Question 1

With so many different types of training. My aim is Marvelous Fist, Golden Bell and One-Finger Shooting Zen. I have to be really careful not to ovetrain. For that reason sometimes it’s only a couple of minutes of 30 punches and then some One-Finger Shooting Zen or Golden Bridge in the evening, and I still feel I am totally charged with energy.

— Karol. Norway


At your level and the way you practice – like a few minutes of Marvelous Fist in the morning, and some One-Finger Shooting Zen or Golden Bridge in the evening – you are unlikely to over-train. Although you spent only a few minutes in your training, because your training is correct and you are at a high-level, you feel charged with energy as well as mother wonderful benefits not only during your training but the whole day and beyond.

I shall take this opportunity to mention about over-training. Over-training concerns depth, and not breath. For you it is not over-training. But for another person who is at a lower level but presuming he trains the same way as you do, it may be over-training for him.

It is unlikely he trains the same way as you because he is at a different level.. In other words, he attains the same benefits. Although he trains at the same time-period, i.e. just a few minutes, the benefits he gets is more than what his body can bear.

It will be clearer if we quantify the benefits. Suppose his potential 9s 300,000 units of benefits. In other words, if he trains at 100%, he will get 300,000 units of benefits. But his body can take only 10,000 units of benefits. If he has more than 10,000 units of benefits, he over-trains. The more benefits he gets, the worse will be his over-training.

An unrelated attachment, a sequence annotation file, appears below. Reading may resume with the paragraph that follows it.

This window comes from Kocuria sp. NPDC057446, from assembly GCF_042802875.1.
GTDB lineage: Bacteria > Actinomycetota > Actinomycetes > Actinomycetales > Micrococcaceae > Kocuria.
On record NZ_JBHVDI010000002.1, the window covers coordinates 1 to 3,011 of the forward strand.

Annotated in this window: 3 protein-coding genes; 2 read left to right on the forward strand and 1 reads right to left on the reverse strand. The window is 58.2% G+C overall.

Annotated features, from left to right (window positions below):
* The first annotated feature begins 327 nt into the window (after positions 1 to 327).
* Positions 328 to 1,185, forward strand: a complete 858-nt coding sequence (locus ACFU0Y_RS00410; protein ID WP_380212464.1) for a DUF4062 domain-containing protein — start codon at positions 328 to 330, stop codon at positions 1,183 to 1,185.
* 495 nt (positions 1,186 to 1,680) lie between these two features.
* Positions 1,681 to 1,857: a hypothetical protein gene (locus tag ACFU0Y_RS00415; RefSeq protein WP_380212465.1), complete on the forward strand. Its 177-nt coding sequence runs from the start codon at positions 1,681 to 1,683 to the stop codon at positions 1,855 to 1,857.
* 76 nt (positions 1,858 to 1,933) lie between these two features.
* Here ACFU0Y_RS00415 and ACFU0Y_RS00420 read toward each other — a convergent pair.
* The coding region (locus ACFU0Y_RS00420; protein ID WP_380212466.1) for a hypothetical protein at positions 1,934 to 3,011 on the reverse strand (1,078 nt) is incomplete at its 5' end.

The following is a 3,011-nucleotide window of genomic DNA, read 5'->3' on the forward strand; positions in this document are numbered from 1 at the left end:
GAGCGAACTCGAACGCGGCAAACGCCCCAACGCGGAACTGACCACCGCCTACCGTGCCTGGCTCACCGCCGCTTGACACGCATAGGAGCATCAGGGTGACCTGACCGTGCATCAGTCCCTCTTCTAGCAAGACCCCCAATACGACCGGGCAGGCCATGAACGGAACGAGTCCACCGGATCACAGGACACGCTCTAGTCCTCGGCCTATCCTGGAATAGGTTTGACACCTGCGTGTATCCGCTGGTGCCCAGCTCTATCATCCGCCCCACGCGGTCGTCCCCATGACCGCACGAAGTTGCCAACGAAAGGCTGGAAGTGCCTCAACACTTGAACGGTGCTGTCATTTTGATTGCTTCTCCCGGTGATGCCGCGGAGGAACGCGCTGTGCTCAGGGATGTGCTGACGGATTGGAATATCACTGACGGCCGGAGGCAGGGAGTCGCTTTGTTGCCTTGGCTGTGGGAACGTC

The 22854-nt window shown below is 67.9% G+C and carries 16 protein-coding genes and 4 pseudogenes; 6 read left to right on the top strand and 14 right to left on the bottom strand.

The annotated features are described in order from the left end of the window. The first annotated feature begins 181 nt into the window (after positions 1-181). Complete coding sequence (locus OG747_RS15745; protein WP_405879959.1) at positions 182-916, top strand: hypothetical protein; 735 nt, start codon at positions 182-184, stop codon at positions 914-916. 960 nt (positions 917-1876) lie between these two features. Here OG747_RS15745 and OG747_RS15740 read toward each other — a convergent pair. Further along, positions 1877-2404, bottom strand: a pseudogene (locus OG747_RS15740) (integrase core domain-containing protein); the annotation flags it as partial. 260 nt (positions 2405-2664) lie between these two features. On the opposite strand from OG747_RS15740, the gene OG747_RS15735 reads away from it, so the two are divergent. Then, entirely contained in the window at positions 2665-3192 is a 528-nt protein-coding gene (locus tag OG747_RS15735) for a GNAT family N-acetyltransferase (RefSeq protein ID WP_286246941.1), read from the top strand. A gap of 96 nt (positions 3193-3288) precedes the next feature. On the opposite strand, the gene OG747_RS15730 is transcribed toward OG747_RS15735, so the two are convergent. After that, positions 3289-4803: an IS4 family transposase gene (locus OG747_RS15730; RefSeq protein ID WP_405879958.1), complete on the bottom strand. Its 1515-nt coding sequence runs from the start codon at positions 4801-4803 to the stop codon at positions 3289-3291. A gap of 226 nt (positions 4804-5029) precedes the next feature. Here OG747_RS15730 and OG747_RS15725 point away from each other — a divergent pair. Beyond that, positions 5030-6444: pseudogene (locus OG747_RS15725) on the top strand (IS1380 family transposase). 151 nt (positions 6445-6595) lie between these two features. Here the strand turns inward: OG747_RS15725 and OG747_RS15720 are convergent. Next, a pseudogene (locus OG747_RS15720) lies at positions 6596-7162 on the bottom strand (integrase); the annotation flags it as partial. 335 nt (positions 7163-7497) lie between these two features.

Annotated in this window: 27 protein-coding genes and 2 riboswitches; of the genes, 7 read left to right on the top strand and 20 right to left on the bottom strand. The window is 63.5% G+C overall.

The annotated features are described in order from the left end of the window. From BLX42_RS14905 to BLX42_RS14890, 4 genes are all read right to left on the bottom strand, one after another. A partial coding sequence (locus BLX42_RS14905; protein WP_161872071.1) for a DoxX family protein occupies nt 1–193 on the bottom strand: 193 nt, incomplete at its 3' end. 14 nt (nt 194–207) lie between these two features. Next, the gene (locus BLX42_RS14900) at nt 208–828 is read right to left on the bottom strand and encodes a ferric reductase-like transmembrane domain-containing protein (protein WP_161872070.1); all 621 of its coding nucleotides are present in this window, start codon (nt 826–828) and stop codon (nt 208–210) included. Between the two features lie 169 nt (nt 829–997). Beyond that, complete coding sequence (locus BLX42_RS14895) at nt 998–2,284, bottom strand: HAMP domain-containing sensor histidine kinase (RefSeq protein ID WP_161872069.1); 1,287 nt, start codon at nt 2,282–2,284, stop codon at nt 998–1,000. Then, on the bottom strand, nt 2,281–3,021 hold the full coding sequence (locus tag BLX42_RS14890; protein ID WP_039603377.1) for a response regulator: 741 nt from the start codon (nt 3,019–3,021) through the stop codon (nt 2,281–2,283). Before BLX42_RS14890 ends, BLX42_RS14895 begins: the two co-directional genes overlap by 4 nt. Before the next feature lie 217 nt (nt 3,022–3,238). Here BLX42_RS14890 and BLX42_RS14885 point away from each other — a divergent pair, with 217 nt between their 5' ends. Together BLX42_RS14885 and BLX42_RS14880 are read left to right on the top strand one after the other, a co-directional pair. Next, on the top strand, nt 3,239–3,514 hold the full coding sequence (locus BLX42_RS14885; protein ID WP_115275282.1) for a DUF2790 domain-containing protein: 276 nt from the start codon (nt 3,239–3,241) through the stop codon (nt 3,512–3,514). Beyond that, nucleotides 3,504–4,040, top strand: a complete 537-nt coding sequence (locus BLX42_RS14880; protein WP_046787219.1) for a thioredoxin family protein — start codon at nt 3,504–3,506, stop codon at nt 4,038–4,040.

He trains at 30% of his potential. He gets 30,000 units of benefits. This is over-training. He should train at less than 10% of his potential.

But how does he know he trains at 10% and not at 30%. The rule is that if he finds he has over-trained, he lowers his training time or intensity. If he finds that he still over-trains despite lowering his training percentage, he further lowers his training percentage. For example, when he trains at 30% he still finds symptoms of over-training, he lowers his training to 20%. If he find that he still over-trains, he lowers it to 10%,

The good thing is that he has sufficient time to notice whether he trains at the right percentage if he is aware of over-training. In other words, if for a week he feels tired or painful despite training correctly, he lowers his training at 30% to 20%. If he still feels tired or painful, he further lower his training to 10%.

Different people will have different time for the symptoms of over-training before over-training becomes very harmful. But generally a month is manageable, and if he is aware of the risk of over-training, a month is long enough for him to make adjustment. If he is unaware of over-training, and especially he has the perverted concept of “no pain no gain”, and keeps over-training, which means his training methods are right, not wrong, he will over-train seriously.

Needless to say, 10% and 30%, or 19,000 units or benefits and 30,000 units of benefits, are just figures for illustration. We can use any figure, and the underlying principles are the same. Different people may operate at different percentage, but 10% and 30% are suitable figures for our students.

It may not be easy for people to train at 10% of their potential, especially when most other people outside our school want to get the best from their training, whereas we tell our students to lower their benefits!

Many people earn 2,000 euros a month, and if they earn only 200 euros a month, which is 10%, it is insufficient for them to live normally. (People in Norway earn more, but their cost of living is also higher.) But if you earn 200,000 euros a month, 10% is 20,000 euros, which is a lot of money for most people.